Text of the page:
The University of Alabama

UA’s Philosophy Today Lecturer Revisits “The Problem of Consciousness”

Dr. Frank JacksonTUSCALOOSA, Ala. — Dr. Frank Jackson, the second speaker in the 2012-2013 Philosophy Today Lecture Series, will discuss “The Problem of Consciousness Revisited” on Oct. 30 at 7:30 p.m. in room 205 of Smith Hall on The University of Alabama campus.

His lecture will review his evolving research on consciousness that has been influential in the philosophy community.

Jackson is a renowned philosopher of the mind who wrote the article “Epiphenomenal Qualia,” in a 1982 edition of Philosophical Quarterly that was remarkably influential.

It focused on whether science can explain consciousness, a subject that has long been debated in philosophy. For many years, the dominant view in philosophy was that there was no reason to doubt that science can explain consciousness, but Jackson proposed a new way of thinking about the subject and his thought experiment (and the surrounding theoretical work) convinced many that science cannot fully explain consciousness.

He later surprised the philosophical community by announcing that he changed his mind, and he concluded that science can fully explain consciousness. In his public lecture, he will revisit this subject and explain how he came to reverse his stance.

A native of Australia, Jackson studied mathematics and philosophy at the University of Melbourne and received his doctorate in philosophy from La Trobe University. Jackson received the Order of Australia Award in 2006 for his service to philosophy as an academic and researcher.

Jackson has written more than 60 publications, including “Mind, Morality, and Explanation” and “From Metaphysics to Ethics.”

Jackson is a research professor at Princeton University, were he teaches each fall; at LaTrobe University in Melbourne Australia; and at the Research School of Social Sciences at the Australian National University.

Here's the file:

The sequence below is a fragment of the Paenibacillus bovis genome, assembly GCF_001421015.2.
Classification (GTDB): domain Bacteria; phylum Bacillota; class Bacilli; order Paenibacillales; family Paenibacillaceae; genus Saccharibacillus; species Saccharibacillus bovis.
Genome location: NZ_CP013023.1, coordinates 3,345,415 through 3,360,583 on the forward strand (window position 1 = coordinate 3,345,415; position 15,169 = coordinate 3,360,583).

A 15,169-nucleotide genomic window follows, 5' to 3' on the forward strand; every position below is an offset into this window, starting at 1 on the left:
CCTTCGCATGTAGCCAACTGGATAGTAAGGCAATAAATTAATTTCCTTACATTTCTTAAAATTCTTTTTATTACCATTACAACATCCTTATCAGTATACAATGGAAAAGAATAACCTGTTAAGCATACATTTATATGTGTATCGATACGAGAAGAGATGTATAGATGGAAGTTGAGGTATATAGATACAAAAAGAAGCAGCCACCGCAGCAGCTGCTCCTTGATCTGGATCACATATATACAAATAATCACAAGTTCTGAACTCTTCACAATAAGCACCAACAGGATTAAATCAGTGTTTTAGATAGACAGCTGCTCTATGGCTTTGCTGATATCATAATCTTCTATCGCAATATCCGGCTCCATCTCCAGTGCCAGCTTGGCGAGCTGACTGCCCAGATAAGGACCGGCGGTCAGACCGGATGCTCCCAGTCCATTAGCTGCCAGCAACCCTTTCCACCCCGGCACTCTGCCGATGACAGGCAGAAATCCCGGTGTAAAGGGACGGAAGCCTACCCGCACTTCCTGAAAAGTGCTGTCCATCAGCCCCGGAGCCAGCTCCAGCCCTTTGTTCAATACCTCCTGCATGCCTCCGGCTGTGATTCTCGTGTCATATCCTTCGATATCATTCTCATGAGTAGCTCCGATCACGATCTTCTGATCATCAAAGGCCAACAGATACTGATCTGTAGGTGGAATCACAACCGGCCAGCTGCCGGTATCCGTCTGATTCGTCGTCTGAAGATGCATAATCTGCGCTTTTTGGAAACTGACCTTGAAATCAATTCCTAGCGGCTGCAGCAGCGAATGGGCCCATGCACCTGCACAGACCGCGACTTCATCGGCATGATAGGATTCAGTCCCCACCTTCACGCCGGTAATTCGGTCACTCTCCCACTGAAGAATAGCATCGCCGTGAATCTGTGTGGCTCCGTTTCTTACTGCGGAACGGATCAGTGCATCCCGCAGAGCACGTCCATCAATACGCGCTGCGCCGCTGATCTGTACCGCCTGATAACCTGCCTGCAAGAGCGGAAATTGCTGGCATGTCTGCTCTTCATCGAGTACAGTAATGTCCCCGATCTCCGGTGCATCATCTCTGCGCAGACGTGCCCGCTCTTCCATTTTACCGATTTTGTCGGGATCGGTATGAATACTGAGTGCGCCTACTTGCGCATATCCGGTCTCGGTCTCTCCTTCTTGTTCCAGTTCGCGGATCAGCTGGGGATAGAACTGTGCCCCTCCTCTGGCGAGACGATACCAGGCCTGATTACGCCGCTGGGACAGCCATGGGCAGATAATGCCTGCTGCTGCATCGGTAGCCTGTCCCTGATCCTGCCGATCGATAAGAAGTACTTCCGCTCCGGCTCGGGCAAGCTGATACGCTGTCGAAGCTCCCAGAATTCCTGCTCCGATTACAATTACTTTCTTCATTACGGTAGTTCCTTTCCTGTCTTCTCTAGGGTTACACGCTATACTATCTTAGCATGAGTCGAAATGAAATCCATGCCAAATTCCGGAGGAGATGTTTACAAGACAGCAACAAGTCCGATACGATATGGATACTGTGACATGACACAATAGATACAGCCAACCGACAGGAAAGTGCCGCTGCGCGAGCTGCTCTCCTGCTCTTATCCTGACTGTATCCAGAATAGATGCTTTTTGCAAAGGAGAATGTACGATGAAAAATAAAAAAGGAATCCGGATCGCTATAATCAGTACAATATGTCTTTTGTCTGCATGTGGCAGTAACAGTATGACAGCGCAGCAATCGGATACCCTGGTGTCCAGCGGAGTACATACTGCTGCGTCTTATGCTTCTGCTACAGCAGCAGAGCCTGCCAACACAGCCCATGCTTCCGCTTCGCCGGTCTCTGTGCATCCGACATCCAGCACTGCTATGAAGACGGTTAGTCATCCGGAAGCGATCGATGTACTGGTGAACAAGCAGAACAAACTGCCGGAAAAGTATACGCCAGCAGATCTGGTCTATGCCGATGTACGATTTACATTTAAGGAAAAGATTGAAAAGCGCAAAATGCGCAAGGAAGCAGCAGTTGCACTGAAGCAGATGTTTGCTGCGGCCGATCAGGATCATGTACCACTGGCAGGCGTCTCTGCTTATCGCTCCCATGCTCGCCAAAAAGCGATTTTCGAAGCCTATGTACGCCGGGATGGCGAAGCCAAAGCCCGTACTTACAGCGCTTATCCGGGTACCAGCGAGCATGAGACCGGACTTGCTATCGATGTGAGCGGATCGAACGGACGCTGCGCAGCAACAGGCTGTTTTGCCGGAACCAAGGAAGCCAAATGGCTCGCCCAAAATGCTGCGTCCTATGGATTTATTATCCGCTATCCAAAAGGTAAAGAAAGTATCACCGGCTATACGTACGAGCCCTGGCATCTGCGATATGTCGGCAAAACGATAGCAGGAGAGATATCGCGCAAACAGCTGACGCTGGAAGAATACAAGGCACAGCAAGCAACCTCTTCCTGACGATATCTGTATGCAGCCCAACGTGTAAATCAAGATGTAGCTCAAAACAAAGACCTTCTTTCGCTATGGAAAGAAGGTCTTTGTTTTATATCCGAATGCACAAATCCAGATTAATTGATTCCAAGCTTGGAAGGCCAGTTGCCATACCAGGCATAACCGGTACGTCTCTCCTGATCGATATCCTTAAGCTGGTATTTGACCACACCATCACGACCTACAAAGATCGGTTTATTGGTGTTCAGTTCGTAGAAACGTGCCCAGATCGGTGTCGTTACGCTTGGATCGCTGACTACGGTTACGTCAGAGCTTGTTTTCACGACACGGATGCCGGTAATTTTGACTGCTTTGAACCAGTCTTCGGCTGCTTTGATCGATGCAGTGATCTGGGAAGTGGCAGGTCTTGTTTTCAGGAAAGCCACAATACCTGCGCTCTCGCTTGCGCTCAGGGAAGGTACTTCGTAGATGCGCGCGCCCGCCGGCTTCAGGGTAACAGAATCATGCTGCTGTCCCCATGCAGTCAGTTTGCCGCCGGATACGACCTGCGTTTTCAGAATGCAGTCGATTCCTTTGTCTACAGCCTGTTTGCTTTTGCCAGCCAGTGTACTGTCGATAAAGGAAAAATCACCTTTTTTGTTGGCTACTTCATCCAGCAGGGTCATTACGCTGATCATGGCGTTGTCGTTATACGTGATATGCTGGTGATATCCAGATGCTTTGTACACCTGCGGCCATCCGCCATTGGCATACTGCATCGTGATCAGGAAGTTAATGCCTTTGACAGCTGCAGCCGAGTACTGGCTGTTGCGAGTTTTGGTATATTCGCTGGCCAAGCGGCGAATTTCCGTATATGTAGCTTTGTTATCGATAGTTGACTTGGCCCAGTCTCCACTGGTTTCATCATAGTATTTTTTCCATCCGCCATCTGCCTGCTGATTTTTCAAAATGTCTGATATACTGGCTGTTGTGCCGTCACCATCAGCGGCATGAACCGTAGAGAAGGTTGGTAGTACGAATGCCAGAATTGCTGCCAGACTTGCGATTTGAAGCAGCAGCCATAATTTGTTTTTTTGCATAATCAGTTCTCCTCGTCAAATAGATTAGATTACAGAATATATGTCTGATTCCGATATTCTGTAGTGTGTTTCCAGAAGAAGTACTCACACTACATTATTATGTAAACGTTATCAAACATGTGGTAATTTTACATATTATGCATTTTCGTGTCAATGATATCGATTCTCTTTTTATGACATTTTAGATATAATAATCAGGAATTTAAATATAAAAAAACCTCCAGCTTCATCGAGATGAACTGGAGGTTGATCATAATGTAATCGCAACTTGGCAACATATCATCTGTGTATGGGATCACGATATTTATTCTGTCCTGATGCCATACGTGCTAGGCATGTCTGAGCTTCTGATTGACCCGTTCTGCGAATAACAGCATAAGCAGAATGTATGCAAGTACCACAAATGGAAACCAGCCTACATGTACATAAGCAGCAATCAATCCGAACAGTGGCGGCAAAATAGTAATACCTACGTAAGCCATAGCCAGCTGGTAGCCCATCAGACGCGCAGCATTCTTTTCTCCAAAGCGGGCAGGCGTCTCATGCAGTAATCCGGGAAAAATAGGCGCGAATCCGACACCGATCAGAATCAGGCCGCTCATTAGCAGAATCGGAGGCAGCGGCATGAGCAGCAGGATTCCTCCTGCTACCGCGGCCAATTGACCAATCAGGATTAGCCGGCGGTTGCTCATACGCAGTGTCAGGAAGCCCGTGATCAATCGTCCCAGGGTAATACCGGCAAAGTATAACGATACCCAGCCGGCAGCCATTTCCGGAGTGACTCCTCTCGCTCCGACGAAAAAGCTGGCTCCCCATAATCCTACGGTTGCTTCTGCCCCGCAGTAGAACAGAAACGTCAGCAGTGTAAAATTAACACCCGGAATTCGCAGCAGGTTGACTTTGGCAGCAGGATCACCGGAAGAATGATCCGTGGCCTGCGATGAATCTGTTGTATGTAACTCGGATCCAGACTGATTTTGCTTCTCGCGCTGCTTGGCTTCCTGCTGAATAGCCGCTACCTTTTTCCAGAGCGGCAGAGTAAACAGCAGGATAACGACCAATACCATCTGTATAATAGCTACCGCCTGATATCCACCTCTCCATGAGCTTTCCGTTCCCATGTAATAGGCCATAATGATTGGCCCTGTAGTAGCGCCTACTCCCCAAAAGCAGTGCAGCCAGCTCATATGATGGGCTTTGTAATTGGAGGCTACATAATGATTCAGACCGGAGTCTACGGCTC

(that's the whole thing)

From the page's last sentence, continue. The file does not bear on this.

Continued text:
Lectures in the Philosophy Today series are geared toward a general audience and are of interest to those in any profession or academic discipline. Sponsored by the UA College of Arts and Sciences’ philosophy department, a grant from Louis W. Perry and other alumni, and friends of the department, the presentations are free and open to the public.

UA’s department of philosophy is part of UA’s College of Arts and Sciences, the University’s largest division and the largest liberal arts college in the state. Students from the College have won numerous national awards including Rhodes Scholarships, Goldwater Scholarships and memberships on the USA Today Academic All American Team.

The University of Alabama, a student-centered research university, is experiencing significant growth in both enrollment and academic quality. This growth, which is positively impacting the campus and the state's economy, is in keeping with UA's vision to be the university of choice for the best and brightest students. UA, the state's flagship university, is an academic community united in its commitment to enhancing the quality of life for all Alabamians.

  • CONTACT: Kelli Wright, communications specialist, College of Arts & Sciences, 205/348-8539, khwright@as.ua.edu
  • SOURCE: Dr. Torin Alter, professor of philosophy, 205/348-1908, talter@ua.edu